Re: [Gimp-developer] [Gimp-user] Test images and test suite (was Re: GIMP should fork babl and GEGL)


On Mon, Nov 10, 2014 at 5:30 PM, Pat David <patdavid gmail com> wrote:
I can't add much to the color discussion, but at least I can offer up just
about any of my images as RAW for any testing (just about everything I
shoot is cc-by-sa usually).  If anyone finds one of mine they would like,
just let me know and I'd be happy to provide the camera raw file.

I was actually gonna suggest to perhaps ask you, in particular for the
"nice set of pictures of people's faces, young to old, male and
female, of diverse skin colors." since I know you like to shoot
people. That may be a start.
Since you forgot to add a link to your photos (maybe out of
humility?), here they are:

Unfortunately I am about the same for the actual color discussion
part, and I'm not sure which photos are the best for
color/printer/algorithms/other tests, but I can for instance host the
test suite photos. Maybe under or some
similar URL. So I suggest that if someone on this thread thinks that
this or that photo is interesting, tell me, and I'll make a test page
gathering raw photos. With time, I think we should be able to gather a
good suite of standard copyleft test photos.


On Fri, Nov 7, 2014 at 1:24 PM, Elle Stone <ellestone ninedegreesbelow com>

On 11/07/2014 10:25 AM, Jehan Pagès wrote:

A good test suite of "copyleft" images would be a nice thing to have,
whether for testing new and existing editing algorithms, or for whatever
testing that individual GIMP users might want to do on their own
(printer-related, for example).

That's a good idea. What kind of images would be the most interesting?
Basically should that be images, taken with a good digital camera, of
a lot of objects of various colors?
It could also be images with color gradients, I guess (sunset/rise and
Or do you already have such copyleft images at your disposal that you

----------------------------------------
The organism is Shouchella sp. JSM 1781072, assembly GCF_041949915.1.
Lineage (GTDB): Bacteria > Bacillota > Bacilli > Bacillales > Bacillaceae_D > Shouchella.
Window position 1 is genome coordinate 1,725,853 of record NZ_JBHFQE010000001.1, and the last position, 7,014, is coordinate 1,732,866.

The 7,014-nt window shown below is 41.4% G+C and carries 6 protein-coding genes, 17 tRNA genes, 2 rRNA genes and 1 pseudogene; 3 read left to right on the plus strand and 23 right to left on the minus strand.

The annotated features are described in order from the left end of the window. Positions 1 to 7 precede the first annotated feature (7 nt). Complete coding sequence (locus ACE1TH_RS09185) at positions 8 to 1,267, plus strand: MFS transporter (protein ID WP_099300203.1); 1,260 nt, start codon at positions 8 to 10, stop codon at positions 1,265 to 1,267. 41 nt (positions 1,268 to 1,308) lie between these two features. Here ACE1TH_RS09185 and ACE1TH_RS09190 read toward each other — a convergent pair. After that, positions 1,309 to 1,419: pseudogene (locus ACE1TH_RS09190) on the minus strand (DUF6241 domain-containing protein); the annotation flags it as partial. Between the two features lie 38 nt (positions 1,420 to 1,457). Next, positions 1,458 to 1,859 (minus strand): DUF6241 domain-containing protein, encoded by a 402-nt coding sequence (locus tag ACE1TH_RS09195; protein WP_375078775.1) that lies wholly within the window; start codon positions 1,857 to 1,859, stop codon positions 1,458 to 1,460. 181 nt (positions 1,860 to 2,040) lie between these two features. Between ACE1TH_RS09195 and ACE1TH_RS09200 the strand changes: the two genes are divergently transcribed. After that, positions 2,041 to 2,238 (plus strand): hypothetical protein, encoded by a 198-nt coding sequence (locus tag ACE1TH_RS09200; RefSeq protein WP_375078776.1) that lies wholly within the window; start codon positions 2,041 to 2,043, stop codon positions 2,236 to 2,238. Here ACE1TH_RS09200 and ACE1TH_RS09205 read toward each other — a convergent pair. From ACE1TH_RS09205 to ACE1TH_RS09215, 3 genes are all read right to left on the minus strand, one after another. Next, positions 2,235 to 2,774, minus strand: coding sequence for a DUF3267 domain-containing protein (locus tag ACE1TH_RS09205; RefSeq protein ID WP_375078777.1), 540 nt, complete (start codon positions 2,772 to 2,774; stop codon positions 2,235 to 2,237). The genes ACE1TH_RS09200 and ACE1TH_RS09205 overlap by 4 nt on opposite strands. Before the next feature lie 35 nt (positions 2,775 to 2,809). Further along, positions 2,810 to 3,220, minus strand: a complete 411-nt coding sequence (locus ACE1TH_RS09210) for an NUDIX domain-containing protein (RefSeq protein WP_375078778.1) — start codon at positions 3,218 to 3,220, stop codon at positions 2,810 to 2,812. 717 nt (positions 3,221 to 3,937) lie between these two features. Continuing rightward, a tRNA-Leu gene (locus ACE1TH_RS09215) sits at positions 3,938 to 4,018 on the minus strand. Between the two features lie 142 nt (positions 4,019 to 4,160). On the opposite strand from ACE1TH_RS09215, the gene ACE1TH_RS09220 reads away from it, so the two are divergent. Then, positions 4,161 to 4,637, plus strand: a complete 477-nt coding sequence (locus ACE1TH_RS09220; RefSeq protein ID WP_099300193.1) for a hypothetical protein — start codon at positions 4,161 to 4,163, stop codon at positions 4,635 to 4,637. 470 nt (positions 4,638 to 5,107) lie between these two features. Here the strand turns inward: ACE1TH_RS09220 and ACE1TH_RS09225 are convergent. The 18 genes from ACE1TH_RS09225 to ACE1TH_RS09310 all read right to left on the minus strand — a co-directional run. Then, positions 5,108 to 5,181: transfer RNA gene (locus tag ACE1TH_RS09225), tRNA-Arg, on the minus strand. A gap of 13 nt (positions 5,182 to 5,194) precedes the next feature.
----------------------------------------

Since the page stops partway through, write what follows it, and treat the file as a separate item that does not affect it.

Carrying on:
could provide?
Indeed if we could gather these for access to anyone as reference
(then various software could use them for their own tests), it would
be great.


Nicolas Robidous's test image collection is very nice, in particular the
baby's face and the brightly colored buildings make great test images. His
images are already converted to sRGB, which means they can't really fully
exercise the color gamuts of reasonably decent printers and wider gamut

I can make available "straight from the camera interpolated raw file, no
enhancements added" images of very saturated (outside the sRGB color gamut)
natural objects, mostly flowers.

I've also put together various artificial color ramps, granger rainbows,
stepped gray scales, and such. And I have IT8 target shots from several
cameras, which I think the photographers would release under an appropriate

I wish that I had a nice set of pictures of people's faces, young to old,
male and female, of diverse skin colors. Skin tones are something that
everyone wants to get "just right", so faces make great test images. Such
photographs ideally would be shot raw under natural daylight, more or less
full frame, and properly white balanced, preferably with a white balancing
object discretely placed somewhere in the image frame (styrofoam cups, PVC
plastic, white coffee filters all work really well, often as well as
commercially available white balancing aids).

High quality images with good gradients would be a nice addition to a
collection of test images. Interpolated raw files that have been output in
a wider gamut color space would be more versatile than images that have
already been converted to sRGB.

Here are links to some sample collections of copyrighted test images:

I would love to have enough copyleft images to put together a copyleft
composite similar to the one in the above link.

Thinking more about "what kind of images", it depends on who's testing
what. Here are some possible reasons for wanting test images:

* Testing scaling algorithms.

* Testing ICC profile conversions from wider gamut color spaces to printer
profiles and/or to display screen profiles.

* Testing the quality of prints made by a commercial or personally owned

So the first question is: What kind of test images, for what kinds of
testing, do you all, as a diverse group of GIMP users and developers, wish
you had access to?


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